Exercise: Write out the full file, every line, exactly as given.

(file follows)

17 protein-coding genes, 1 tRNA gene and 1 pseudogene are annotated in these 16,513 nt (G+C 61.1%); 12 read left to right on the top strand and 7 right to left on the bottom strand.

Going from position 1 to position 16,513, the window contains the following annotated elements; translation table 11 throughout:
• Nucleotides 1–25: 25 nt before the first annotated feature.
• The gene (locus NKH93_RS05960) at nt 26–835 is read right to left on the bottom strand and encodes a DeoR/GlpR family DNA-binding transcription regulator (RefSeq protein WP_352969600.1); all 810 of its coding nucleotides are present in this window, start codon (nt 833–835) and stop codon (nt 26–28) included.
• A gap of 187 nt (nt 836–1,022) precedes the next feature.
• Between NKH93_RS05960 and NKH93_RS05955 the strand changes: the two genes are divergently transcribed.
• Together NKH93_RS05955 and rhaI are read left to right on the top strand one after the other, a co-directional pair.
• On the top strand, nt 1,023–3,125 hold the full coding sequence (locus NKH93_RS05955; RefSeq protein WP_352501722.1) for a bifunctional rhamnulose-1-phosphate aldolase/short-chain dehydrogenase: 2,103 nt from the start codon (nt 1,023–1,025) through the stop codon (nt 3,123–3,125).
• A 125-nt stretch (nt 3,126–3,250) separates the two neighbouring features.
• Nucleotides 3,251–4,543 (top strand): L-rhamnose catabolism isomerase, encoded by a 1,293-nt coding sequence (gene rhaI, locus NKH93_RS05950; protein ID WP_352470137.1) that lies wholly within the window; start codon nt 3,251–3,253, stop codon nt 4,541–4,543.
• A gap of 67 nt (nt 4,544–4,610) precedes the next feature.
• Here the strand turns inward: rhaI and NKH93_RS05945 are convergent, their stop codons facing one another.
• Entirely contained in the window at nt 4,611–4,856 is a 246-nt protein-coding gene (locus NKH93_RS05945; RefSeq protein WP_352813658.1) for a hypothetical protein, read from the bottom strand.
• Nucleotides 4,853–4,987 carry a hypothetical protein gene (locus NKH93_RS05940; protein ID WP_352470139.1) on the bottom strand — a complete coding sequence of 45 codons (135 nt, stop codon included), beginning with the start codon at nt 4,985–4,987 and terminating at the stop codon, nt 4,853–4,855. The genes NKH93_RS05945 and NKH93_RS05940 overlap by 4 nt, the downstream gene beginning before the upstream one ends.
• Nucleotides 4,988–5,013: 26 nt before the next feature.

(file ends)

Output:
17 protein-coding genes, 1 tRNA gene and 1 pseudogene are annotated in these 16,513 nt (G+C 61.1%); 12 read left to right on the top strand and 7 right to left on the bottom strand.

Going from position 1 to position 16,513, the window contains the following annotated elements; translation table 11 throughout:
• Nucleotides 1–25: 25 nt before the first annotated feature.
• The gene (locus NKH93_RS05960) at nt 26–835 is read right to left on the bottom strand and encodes a DeoR/GlpR family DNA-binding transcription regulator (RefSeq protein WP_352969600.1); all 810 of its coding nucleotides are present in this window, start codon (nt 833–835) and stop codon (nt 26–28) included.
• A gap of 187 nt (nt 836–1,022) precedes the next feature.
• Between NKH93_RS05960 and NKH93_RS05955 the strand changes: the two genes are divergently transcribed.
• Together NKH93_RS05955 and rhaI are read left to right on the top strand one after the other, a co-directional pair.
• On the top strand, nt 1,023–3,125 hold the full coding sequence (locus NKH93_RS05955; RefSeq protein WP_352501722.1) for a bifunctional rhamnulose-1-phosphate aldolase/short-chain dehydrogenase: 2,103 nt from the start codon (nt 1,023–1,025) through the stop codon (nt 3,123–3,125).
• A 125-nt stretch (nt 3,126–3,250) separates the two neighbouring features.
• Nucleotides 3,251–4,543 (top strand): L-rhamnose catabolism isomerase, encoded by a 1,293-nt coding sequence (gene rhaI, locus NKH93_RS05950; protein ID WP_352470137.1) that lies wholly within the window; start codon nt 3,251–3,253, stop codon nt 4,541–4,543.
• A gap of 67 nt (nt 4,544–4,610) precedes the next feature.
• Here the strand turns inward: rhaI and NKH93_RS05945 are convergent, their stop codons facing one another.
• Entirely contained in the window at nt 4,611–4,856 is a 246-nt protein-coding gene (locus NKH93_RS05945; RefSeq protein WP_352813658.1) for a hypothetical protein, read from the bottom strand.
• Nucleotides 4,853–4,987 carry a hypothetical protein gene (locus NKH93_RS05940; protein ID WP_352470139.1) on the bottom strand — a complete coding sequence of 45 codons (135 nt, stop codon included), beginning with the start codon at nt 4,985–4,987 and terminating at the stop codon, nt 4,853–4,855. The genes NKH93_RS05945 and NKH93_RS05940 overlap by 4 nt, the downstream gene beginning before the upstream one ends.
• Nucleotides 4,988–5,013: 26 nt before the next feature.